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How Starbucks Saved My Life: A Son of Privilege Learns to Live Like Everyone Else


Gill had all the trappings of success--money, possessions, a prestigious job--and then lost it all. This story of how he is finally redeemed by his ... Show synopsis

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Reviews of How Starbucks Saved My Life: A Son of Privilege Learns to Live Like Everyone Else

Overall customer rating: 4.000

Buy the latte instead!

by Karl on Mar 24, 2011

Ugh. A redeye couldn't - heck, not even a blackeye could - jazz this up. Poorly written by a narrator who is . . . well . . . far from relatable. Not even likable. And I AM a middle-aged man who lost a high-power NYC career and was then diagnosed with cancer! This book supposedly tells my story, or a version of it, and I couldn't be bothered to finish it. The narrator displays notions about race, culture and society that are caricatures of an out of touch white man from the 1940s. And even then it would have been a caricature. But he's writing in the present. Oh my! Could have been saved by some truly engaging or lovely writing. Too bad that was missing. Thank God I didn't pay full price for this. Get the latte instead!



by JenWad on Nov 12, 2009

Highlights the key ingredient missing in so many lives: respect.


4 and 1/2 stars

by quasar on Sep 6, 2009

After decades of life as a privileged, white, ivy league male, Gill discovers his rigid attitude and elitism had made him miserable and nearly wrecked his life. After landing at Starbucks, a company that provides excellent training and a positive work environment, he discovered dignity lies within the person, based on how they approach their job. (good thing he didn't land at one of the 'big box' stores, this could have been a very different book. Read Barbara Ehrenreich's "Nickel and Dimed" to see what happens with some other, less enlightened employers!)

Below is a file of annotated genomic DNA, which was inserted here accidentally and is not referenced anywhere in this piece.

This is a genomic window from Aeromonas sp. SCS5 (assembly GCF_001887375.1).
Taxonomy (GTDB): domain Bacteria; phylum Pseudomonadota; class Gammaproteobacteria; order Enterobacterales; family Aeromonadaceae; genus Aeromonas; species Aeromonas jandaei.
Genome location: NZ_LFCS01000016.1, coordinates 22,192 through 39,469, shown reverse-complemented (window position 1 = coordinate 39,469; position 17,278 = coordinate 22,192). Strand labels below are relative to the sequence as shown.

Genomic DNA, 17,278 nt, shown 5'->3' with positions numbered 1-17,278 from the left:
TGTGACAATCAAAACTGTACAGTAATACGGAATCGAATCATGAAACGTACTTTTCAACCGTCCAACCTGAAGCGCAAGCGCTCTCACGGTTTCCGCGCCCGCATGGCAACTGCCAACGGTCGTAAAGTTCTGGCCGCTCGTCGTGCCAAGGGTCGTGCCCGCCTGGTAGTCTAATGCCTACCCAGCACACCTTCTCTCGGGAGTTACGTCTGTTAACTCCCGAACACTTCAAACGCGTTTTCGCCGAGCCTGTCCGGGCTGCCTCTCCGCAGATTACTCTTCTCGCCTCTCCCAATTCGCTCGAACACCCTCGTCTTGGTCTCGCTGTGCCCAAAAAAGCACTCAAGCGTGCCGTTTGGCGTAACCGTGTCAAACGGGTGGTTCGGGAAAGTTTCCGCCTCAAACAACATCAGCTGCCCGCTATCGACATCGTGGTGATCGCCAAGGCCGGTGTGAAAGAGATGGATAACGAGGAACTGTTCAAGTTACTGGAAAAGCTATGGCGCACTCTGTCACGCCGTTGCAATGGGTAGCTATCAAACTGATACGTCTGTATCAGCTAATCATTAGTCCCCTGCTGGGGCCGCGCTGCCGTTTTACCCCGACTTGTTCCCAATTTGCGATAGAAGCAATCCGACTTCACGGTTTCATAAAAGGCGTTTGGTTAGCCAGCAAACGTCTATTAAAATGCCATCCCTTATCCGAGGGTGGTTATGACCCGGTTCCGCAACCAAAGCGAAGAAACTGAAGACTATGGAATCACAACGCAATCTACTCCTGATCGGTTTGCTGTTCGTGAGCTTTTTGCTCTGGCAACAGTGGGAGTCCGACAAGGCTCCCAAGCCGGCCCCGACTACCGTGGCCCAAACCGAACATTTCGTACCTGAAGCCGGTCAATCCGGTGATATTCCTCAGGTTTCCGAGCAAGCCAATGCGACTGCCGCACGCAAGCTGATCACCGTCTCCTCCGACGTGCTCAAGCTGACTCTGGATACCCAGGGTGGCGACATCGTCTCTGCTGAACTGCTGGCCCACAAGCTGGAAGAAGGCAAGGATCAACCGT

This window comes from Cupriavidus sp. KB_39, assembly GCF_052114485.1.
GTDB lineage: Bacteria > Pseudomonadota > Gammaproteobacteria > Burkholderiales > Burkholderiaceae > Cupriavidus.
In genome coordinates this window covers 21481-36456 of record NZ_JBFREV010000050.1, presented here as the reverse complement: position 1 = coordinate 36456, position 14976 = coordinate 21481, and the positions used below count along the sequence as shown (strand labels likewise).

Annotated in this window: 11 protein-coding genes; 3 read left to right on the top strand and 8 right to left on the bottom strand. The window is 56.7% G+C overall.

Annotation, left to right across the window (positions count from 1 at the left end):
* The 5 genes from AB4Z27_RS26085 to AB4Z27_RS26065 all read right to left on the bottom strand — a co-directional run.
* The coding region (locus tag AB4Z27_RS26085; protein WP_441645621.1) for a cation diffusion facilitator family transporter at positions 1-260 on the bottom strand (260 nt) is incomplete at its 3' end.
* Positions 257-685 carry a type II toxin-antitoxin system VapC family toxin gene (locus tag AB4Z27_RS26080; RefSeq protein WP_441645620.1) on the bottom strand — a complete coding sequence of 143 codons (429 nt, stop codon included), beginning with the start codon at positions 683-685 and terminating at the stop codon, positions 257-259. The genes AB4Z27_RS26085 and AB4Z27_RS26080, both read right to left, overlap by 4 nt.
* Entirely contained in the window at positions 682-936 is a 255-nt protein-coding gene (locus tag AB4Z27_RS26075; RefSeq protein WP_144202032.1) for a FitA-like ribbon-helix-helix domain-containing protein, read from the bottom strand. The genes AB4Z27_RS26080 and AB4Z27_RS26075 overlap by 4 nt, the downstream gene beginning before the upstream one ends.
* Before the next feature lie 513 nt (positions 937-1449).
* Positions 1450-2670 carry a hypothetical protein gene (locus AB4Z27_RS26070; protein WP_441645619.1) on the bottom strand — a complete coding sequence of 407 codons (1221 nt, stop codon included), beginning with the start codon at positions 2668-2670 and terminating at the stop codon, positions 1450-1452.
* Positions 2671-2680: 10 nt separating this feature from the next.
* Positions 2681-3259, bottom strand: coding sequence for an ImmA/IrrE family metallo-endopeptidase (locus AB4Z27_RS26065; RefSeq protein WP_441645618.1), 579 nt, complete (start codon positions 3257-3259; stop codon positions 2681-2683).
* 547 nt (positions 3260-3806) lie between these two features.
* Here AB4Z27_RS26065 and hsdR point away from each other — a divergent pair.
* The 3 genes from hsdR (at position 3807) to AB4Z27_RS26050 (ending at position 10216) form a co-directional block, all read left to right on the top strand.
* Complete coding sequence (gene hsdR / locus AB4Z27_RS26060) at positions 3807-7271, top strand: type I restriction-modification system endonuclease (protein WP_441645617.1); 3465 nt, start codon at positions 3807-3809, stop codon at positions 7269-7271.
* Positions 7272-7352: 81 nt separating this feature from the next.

by MikeA on Feb 14, 2008

This book should be an inspiration to those of us who have been downsized in recent years. It illustrates that a job can be more than just earning a living. Connecting with the public and colleagues, and earning respect and admiration from both, is worth far more than just taking home a big check every week. The author, a former advertising creative director, has created a beautifully written product. Starbucks and author Michael Gates Gill should be extremely proud.



by nuella on Nov 2, 2007

What a nice book, interesting too. Some reviews have made this book seem average, I thought it was a great easy read. Haven't we all been down on our luck at some point in our lives? This book demonstrates a little good work and you can accomplish anything. A very good book.

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